By Anne-Marie Slaughter SHANGHAI — Immediately after taking office last month, Pakistani Prime Minister Yousuf Raza Gilani ordered the release of the 60 judges who had been detained by President Pervez Musharraf since November.
Aimé Césaire: The passing of the doyen of letters By Linden Lewis, a Professor of Sociology at Bucknell University in Pennsylvania, USA.
Wordworth McAndrew passes on By Oscar Ramjeet Guyana has lost one of its greatest cultural and folklorist icons who died at the South Orange Hospital in New Jersey.
Do the interim EPAs create opportunities for Caricom? By Dr Clive Thomas We saw last week that as the WTO-waiver deadline approached at the end of last year, the stratagem that might best describe the process of hasty initialling of interim EPAs was “the aversion of disaster at all costs, with agreement reached nowhere.” As a consequence the interim EPAs lacked careful thought and therefore reflect no clear economic rationale.
Freedom for the collision of views By Ian McDonald Whatever happened to the National Broadcasting Authority Bill?
Nostalgia 373 By Godfrey ChinDuring 2003, I encouraged the Guy-Aspora to record ‘the street where they lived’ in Guyana.
Illegal disconnections: GPL should put its house in order By Eileen Cox The Guyana Power & Light Inc wastes no time when it wishes to disconnect a customer but takes its time when a reconnection is to be done.
The region needs a unified position on the global debate over climate change By David Jessop New international fault lines are emerging at the point where concerns about climate change, agriculture, food and energy meet.
Masquerade is an appropriate form for Carifesta By Al Creighton Carifesta X has been launched in Georgetown.
Roundworms By Dr Steve Surujbally Roundworm infections in dogs and cats occur pretty frequently.
Go easy on the chemicals By John Warrington I briefly talked about using chemicals towards the end of last week’s column.
Epilepsy: The brain’s ‘electrical storm’ Continued By Dr Santosh Mhetre (Paediatric consultant) What to tell your doctor Most doctors will never see your child have a seizure; they don’t happen often in the doctor’s office.
Chess develops decision-making skills With Errol Tiwari ‘Every man gotta right to decide his own destiny’Making those critical and irreversible decisions over the chessboard determines the outcome of our game.
by Derva DavisPITTSBURGH – In 1971, President Richard M Nixon launched a “war” against cancer.
by Jeffrey D. Sachs NEW YORK – The world economy is being battered by sharply higher energy prices.
When greed overpowers need – on ‘corruptocracy’ and kleptocracy This commentary just cried out last weekend to be written by me.
Around the museums of Guyana Lloyd F Kandasammy Louis Lemieux defined the museum as “an institution that collects and preserves objects that will compose its collections, that studies these objects in order to establish their importance and significance as part of the society’s cultural heritage, and disseminates the knowledge thus acquired by means of various educational formulas.” There is no universal definition as to what is a museum.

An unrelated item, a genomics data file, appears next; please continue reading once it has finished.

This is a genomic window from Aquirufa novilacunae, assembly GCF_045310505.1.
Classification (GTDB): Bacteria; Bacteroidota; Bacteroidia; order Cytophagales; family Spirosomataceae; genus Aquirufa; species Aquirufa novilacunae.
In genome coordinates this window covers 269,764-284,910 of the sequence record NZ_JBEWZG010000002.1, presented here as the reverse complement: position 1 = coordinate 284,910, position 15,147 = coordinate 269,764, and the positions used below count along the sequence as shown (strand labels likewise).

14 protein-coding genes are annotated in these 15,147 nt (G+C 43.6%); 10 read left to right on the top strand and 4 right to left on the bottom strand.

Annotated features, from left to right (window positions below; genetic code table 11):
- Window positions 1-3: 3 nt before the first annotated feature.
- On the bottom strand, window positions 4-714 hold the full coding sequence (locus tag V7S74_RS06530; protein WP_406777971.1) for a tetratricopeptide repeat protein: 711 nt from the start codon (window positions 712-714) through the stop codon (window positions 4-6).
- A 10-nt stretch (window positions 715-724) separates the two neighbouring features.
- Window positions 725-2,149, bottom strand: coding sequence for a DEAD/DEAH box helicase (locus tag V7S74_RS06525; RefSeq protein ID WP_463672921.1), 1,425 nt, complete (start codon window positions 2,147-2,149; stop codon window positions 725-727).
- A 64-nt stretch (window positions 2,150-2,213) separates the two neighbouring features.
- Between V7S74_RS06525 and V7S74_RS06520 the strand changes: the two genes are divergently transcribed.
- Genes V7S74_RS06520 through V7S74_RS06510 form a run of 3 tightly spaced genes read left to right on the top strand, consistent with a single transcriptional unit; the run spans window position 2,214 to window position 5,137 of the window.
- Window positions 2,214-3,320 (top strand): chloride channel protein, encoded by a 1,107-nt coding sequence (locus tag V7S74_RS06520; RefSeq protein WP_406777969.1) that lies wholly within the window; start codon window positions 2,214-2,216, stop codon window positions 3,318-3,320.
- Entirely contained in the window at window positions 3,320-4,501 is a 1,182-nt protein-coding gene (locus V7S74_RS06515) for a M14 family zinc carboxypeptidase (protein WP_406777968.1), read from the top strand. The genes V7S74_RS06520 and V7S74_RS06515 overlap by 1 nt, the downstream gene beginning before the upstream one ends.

By Dani Rodrik CAMBRIDGE – The sub-prime mortgage crisis has demonstrated once again how hard it is to tame finance, an industry that is both the lifeline of modern economies and their gravest threat.
by Shashi Tharoor (This article was received from Project Syndicate, an international not-for-profit association of newspapers dedicated to hosting a global debate on the key issues shaping our world)As the world reacts to China’s crackdown in Tibet, one country is conspicuous by both its centrality to the drama and its reticence over it.
The cost of living Interviews and photos by Shabna Ullah Sugar workers in Berbice recently protested the high cost of living and this week we asked persons to comment on how the issue is affecting them and got the following responses: Nigel Abbensetts, farmer “It is very hard for people to survive with this high cost of living.
“A disservice to the Caribbean, indeed” By Alissa Trotz The title of this week’s column borrows from an editorial in the Jamaica Observer (April 18), which targeted those involved in what it described as “an orchestrated campaign against the recent Economic Partnership Agreement (EPA).” The commentary expressed outrage that this ‘Caribbean’ issue had been aired on the international stage via an article and websites, in a move “calculated to embarrass the political leadership of the region.” It reserved its harshest comments for those ‘wise men’ who attended an EPA forum in South Africa, wondering whether resources from cash-strapped universities had been wasted to finance such disloyalty, even suggesting that the move was purely self-serving, intended to “catapult forgotten or obscure intellectuals into the glare of media coverage”.
The challenges of the interim EPAs By Dr Clive Thomas This series of Sunday columns assessing the CARIFORUM-EU, EPA started on January 20 and after fourteen weeks it remains incomplete without an appreciation of some key issues surrounding the several interim EPAs, which were initialled in Africa and the Pacific at about the same time.